He also finds a painting on the wall.  It is “Little Girl Lost” by the artist William Blake – Marlott resolves to investigate further.

 

Episode 2: ‘Seeing Things’

Wednesday 18 November 2015, 10pm

Marlott visits the house of artist and printmaker William Blake who is on his deathbed, but he receives Marlott as a prophet of things to come.

Marlott confers with Nightingale who has been keeping watch on a public house, The Fortune of War, which is situated opposite St Barts hospital in Smithfield.  This is where the body snatchers gather, along with their “goods” which they sell at the hospital.  Marlott identifies one body snatcher, Pritty, as potentially helpful, and he and Nightingale set up a cunning ‘sting’ which brings him into their service.

Pritty is most indignant; body snatching is not illegal.  He considers himself to be a businessman and hotly denies anything to do with the sutured child – though he does know of a gang who might not shrink at darker acts.  Marlott charges him to arrange a meeting with them.

Marlott is visited by a Lady Hervey, a beautiful and fervent aristocrat – and a devoted Christian.  She passionately opposes the Anatomy Act because she believes it will lead to a world without God.  She begs Marlott to do whatever he can to stop the act being passed.

Marlott attends an anatomy lecture at St Barts, given by Garnet Chester the flamboyant cousin of Sir William, who performs a galvanizing experiment on a young corpse.  As the dead arm twitches to a sensational response from the students, the lecture is disrupted by anti Anatomy Act supporters.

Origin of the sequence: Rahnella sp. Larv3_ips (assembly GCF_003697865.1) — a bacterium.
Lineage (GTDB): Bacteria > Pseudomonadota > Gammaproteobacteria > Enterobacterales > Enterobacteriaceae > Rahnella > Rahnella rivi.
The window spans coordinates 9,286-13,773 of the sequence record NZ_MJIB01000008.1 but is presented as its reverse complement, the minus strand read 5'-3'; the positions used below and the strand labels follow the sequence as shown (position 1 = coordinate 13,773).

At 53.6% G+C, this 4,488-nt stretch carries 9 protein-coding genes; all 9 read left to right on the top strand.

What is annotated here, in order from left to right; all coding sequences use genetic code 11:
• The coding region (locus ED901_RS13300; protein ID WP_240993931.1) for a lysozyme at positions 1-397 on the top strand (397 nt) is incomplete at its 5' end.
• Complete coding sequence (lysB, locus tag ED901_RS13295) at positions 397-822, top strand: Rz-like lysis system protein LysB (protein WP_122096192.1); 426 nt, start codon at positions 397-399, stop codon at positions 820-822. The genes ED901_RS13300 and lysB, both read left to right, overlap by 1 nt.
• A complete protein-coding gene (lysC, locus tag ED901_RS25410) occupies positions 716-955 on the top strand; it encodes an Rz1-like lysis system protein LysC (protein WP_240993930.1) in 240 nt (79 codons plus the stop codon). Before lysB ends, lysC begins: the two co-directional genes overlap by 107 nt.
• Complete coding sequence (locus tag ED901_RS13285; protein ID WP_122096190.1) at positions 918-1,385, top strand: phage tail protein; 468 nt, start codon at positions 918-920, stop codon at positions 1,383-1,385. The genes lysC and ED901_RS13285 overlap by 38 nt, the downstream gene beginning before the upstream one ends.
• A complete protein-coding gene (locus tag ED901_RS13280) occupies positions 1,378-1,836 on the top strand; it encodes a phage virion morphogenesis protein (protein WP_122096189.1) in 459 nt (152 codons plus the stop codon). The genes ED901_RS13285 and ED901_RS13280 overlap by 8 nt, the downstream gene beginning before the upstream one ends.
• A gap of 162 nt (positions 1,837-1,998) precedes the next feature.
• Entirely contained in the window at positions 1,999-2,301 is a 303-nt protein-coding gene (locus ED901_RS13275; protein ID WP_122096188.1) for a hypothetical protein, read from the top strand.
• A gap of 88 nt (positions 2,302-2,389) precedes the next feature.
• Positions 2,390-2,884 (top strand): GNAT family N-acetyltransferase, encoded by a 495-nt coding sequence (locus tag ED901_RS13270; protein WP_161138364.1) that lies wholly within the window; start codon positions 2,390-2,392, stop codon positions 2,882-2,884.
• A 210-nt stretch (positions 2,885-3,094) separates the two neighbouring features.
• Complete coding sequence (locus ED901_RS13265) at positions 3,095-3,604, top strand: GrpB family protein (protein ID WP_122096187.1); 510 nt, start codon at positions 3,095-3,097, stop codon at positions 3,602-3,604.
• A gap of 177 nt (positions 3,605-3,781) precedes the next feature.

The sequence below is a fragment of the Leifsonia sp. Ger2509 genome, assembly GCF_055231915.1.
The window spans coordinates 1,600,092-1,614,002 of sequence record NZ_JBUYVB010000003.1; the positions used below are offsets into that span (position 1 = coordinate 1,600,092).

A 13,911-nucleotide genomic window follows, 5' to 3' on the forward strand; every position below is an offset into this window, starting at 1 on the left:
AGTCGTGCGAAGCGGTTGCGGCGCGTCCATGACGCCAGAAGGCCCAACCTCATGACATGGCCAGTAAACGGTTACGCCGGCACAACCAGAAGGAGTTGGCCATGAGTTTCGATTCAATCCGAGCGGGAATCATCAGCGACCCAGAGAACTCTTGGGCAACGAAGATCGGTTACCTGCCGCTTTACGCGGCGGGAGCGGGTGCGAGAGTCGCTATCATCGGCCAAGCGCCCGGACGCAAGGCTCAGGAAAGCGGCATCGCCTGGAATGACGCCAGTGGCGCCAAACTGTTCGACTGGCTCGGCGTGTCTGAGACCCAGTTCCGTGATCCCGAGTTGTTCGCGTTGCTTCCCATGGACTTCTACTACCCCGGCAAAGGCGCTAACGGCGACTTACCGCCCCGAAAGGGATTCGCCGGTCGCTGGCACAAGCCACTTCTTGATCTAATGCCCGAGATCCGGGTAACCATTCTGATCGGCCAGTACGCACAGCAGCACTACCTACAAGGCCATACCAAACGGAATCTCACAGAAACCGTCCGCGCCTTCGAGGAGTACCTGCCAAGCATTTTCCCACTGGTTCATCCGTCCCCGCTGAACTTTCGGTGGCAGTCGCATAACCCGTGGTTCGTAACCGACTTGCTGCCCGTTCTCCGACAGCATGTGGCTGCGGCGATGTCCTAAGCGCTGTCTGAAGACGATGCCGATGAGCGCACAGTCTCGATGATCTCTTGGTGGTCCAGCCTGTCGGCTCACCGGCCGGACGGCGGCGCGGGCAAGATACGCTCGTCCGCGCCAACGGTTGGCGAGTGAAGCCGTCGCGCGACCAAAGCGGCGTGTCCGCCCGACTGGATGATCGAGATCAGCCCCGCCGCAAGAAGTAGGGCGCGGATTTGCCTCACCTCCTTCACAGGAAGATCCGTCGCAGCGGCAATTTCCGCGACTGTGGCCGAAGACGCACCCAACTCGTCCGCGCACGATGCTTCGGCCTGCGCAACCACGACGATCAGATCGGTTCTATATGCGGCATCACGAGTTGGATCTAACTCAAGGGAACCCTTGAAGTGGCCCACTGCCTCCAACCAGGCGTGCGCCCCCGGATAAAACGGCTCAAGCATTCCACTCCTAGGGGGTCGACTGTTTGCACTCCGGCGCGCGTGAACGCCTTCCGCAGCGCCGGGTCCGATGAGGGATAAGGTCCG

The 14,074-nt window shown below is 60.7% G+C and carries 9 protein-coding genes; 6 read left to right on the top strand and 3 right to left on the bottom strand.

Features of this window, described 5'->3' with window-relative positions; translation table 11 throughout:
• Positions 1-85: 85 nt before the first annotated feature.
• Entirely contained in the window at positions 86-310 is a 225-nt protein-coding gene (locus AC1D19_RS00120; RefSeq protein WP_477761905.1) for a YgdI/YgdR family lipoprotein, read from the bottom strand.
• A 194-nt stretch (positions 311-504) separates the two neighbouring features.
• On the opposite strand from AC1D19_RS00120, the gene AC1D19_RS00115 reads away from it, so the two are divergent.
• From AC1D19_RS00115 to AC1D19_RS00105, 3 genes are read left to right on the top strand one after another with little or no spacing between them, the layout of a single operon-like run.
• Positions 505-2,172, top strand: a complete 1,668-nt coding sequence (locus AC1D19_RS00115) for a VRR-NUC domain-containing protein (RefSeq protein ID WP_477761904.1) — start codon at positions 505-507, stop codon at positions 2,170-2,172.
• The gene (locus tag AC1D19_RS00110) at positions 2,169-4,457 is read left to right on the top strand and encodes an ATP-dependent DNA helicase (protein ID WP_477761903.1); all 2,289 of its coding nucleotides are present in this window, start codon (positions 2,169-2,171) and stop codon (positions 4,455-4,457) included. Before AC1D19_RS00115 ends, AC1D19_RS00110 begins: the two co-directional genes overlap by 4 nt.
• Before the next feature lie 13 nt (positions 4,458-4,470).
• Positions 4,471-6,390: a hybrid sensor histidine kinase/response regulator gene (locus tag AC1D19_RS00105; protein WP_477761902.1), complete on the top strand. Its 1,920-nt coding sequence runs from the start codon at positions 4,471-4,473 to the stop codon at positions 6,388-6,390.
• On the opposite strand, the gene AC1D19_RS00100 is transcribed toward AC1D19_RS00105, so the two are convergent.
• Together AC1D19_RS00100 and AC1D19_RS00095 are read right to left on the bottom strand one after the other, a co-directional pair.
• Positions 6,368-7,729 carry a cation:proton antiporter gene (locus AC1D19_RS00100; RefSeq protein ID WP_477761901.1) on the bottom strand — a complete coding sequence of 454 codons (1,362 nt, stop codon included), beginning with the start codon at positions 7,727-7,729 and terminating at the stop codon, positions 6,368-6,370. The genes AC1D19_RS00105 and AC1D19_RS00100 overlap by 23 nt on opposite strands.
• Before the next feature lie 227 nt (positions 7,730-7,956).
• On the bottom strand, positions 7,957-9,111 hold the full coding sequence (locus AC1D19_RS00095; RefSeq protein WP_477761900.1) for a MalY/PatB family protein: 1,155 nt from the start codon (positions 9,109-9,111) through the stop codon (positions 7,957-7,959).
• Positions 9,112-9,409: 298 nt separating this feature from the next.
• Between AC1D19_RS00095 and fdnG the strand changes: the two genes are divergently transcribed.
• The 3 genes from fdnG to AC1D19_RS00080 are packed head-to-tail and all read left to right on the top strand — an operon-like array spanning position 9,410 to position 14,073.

Marlott follows them to a public debate being conducted by a powerful MP, Bentley Warburton, who attempts to rouse the poor about the horrors of public dissection and urges them to demonstrate about the coming Anatomy Act.

A curious eye meets Marlott’s – young journalist Boz is writing a story about the coming act and Marlott quizzes him. Boz sets his sights on unraveling the secrets behind Marlott’s quest.

 

Episode 3

Wednesday 25 November 2015, 10pm

 

Episode 4

Wednesday 2 December 2015, 10pm

 

Episode 5

Wednesday 9 December 2015, 10pm

 

Episode 6

Wednesday 16 December 2015, 10pm

 

 

 

 

Vanity Fair 1998

Vanity Fair 1998

Title:
 Vanity Fair 1998     (TV mini 1998-1999)
Rate:
[polldaddy rating=’8036248′]
Era:
Georgian  (Napoleonic Era)  1805
Genre
  TV Miniseries, Romantic Dramas, Dramas Based on Classic Literature, Drama
Plot: